This week in the Gambia, testimonies continue in front of the Truth, Reconciliation and Reparations Commission (TRRC) to uncover the truth about the crimes committed under former president Yahya Jammeh’s regime. The formation of the TRRC in the Gambia follows in the footsteps of numerous countries after long periods of oppressive regimes. Perhaps the most notable country to go through this process was South Africa to address the atrocities committed during apartheid.
Former officials are testifying on the details of the disappearances, deaths, and torture of Gambians who expressed dissent or who Jammeh saw as political opposition. The people finally gained insight into the extent to which Yahya Jammeh went to maintain a stronghold on power in the Gambia. The nation has been both captivated and horrified by the testimonies, broadcast on television and YouTube as well as streamed on various social media sites.
Current president Adama Barrow ran on the issue of creating a Truth, Reconciliation and Reparations Commission during the 2016 election, vowing to begin his presidency on the foundations of trust between the state and civil society and begin the process of national healing. Testimonies officially began on January 7, 2019, and are expected to continue through next year. After the conclusion of the hearings, the state will consider the extradition of Jammeh who fled to Equatorial Guinea, taking with him millions in state funds luxury vehicles in 2017.
The stories are gruesome, and detail 20 years’ worth of abuses by Jammeh’s intel agency, infamously known as the “Junglers.” The Washington Post interviewed Ya Mamie Ceesay, a mother whose son had disappeared without a trace. The truth was unveiled during the hearing when a former Jungler admitted to “[chopping him and his friend] into pieces.” The results of Afrobarometer’s latest survey also uncover staggering revelations on the atrocities committed by the Jammeh regime. Almost 28% of respondents claimed that they or a family member was subject to some form of human rights abuse which includes, but is not limited to torture, arbitrary arrest or detention without trial, and state-sanctioned murder.
The TRRC is a critical first step for Barrow’s new administration and is a healthy move for a transitioning government seeking to establish legitimate political institutions. The fact that the nation is paying such close attention to the hearings speaks to the fact that the Gambian people also want transparent political institutions and demand accountability for the crimes against humanity suffered under the Jammeh regime.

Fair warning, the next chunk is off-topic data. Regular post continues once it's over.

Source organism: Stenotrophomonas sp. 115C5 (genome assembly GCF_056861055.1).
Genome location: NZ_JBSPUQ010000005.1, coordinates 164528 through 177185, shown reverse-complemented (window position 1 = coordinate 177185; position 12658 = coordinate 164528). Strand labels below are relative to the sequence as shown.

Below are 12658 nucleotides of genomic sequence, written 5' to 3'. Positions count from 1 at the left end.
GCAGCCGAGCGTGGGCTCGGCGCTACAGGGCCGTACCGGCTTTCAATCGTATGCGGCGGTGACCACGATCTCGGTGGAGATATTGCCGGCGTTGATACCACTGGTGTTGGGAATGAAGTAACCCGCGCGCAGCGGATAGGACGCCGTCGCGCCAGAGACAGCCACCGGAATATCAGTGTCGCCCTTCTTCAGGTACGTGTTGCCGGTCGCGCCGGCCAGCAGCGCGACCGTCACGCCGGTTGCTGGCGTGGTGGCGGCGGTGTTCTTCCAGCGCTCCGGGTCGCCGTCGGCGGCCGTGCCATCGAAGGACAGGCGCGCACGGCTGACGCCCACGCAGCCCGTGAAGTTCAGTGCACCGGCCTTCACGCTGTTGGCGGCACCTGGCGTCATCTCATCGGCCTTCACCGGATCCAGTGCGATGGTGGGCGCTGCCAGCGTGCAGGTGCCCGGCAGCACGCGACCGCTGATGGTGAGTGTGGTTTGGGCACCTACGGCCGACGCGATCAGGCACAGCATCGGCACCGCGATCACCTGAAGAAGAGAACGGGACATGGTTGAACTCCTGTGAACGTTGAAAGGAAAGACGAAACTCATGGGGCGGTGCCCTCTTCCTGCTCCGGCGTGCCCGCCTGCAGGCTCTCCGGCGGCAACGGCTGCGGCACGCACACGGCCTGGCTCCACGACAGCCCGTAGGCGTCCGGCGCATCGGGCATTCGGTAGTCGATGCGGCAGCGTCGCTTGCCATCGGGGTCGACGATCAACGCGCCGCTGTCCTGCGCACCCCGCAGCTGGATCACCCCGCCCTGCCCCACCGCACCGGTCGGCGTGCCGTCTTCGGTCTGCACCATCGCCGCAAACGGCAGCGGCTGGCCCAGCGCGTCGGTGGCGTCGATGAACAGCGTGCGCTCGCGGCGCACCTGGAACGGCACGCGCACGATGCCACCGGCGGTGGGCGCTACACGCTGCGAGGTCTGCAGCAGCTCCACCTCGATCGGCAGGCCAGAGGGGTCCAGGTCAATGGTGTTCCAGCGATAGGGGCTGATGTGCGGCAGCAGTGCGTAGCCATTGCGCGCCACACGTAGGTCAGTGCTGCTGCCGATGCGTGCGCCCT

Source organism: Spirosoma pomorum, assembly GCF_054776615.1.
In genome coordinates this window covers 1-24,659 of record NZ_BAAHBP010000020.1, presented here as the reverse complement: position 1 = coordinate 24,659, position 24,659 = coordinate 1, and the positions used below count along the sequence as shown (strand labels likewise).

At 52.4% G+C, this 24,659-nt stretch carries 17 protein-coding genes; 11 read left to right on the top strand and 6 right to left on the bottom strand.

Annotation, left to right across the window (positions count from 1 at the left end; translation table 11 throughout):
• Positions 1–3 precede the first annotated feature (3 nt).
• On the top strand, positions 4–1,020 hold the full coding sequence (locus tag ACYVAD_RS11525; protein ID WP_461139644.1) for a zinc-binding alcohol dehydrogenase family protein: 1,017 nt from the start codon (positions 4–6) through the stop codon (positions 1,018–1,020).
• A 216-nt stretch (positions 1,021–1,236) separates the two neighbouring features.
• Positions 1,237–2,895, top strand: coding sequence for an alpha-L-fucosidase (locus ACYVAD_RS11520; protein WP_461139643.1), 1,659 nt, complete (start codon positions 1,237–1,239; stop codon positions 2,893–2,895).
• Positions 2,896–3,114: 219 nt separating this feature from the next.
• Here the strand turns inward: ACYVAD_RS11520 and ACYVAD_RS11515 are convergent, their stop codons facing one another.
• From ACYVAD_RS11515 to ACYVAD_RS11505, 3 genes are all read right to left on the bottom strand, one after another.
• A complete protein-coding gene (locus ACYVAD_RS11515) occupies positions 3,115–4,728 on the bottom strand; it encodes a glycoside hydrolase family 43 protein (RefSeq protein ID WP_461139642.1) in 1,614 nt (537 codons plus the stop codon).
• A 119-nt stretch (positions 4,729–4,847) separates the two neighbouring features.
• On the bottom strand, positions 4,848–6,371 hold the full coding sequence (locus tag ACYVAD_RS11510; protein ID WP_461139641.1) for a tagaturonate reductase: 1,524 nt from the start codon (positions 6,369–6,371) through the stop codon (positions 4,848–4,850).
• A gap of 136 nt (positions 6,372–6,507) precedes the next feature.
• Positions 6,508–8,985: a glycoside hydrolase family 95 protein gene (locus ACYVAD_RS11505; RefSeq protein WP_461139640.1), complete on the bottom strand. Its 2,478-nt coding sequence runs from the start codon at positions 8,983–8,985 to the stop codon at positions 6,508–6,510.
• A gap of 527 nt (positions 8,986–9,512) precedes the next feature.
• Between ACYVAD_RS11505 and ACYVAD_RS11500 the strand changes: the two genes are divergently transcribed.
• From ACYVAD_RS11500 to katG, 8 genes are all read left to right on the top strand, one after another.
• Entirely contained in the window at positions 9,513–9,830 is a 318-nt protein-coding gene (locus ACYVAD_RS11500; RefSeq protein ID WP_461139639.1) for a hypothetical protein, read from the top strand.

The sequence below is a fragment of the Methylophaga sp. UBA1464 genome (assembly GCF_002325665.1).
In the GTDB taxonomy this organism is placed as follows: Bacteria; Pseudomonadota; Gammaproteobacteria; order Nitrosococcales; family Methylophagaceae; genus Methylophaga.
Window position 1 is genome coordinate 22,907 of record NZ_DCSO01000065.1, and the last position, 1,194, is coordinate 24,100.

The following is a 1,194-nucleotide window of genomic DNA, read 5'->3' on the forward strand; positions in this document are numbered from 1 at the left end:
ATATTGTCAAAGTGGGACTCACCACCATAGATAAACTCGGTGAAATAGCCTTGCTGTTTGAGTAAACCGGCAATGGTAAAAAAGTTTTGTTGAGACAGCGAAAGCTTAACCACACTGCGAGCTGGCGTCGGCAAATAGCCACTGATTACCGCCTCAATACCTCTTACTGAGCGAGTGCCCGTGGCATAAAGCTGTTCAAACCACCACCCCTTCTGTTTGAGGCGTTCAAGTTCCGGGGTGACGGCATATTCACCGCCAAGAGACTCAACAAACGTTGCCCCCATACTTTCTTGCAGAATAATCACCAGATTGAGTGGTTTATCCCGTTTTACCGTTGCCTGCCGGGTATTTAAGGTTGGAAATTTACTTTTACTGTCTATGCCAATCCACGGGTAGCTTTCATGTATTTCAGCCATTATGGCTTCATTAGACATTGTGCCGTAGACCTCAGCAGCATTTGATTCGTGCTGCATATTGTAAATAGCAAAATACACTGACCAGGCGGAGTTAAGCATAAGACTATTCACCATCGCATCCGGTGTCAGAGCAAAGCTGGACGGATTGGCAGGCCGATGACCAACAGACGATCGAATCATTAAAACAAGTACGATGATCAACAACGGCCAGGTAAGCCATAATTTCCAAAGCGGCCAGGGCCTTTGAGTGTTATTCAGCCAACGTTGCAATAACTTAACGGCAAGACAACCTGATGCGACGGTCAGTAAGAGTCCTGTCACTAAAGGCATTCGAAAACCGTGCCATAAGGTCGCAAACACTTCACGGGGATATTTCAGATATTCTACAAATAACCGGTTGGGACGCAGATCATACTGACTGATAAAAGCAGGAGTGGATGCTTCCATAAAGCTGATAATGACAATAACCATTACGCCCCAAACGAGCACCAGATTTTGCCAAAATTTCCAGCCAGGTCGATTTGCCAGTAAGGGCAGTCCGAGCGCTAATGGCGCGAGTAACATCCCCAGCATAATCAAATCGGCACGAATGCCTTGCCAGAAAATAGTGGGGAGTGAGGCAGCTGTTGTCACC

However, the actions that follow will be crucial as well. Seeking the truth is one part of the equation, but accountability and holding perpetrators responsible will be an integral aspect of the process as well. Afrobarometer finds that most Gambians want those who participated in human rights violations to be prosecuted. The commission has said that it may grant amnesty in exchange for truthful testimony as a means of encouraging perpetrators to come forward, but it raises the question as to whether allowing members of the previous administration to go free will delegitimize the commission. Currently, four Junglers are free until a determination of their prosecution is made. It is too early to tell how this might change people’s perception of the TRRC as testimonies are ongoing and the determination of amnesty will occur after the hearings have been completed. As it stands, an essential piece of the reparations granted to victims will be to see Jammeh and the Junglers brought to justice.
While the Truth, Reconciliation and Reparations Commission is a very important step in the process, it will be critical that the state see this process through and hold the belligerents accountable. Reminiscent of South Africa’s Truth and Reconciliation Commission to heal the scars of apartheid, it is essential that the new Gambian government avoid sparking the same outrage and ensure that victims and their loved ones receive justice.
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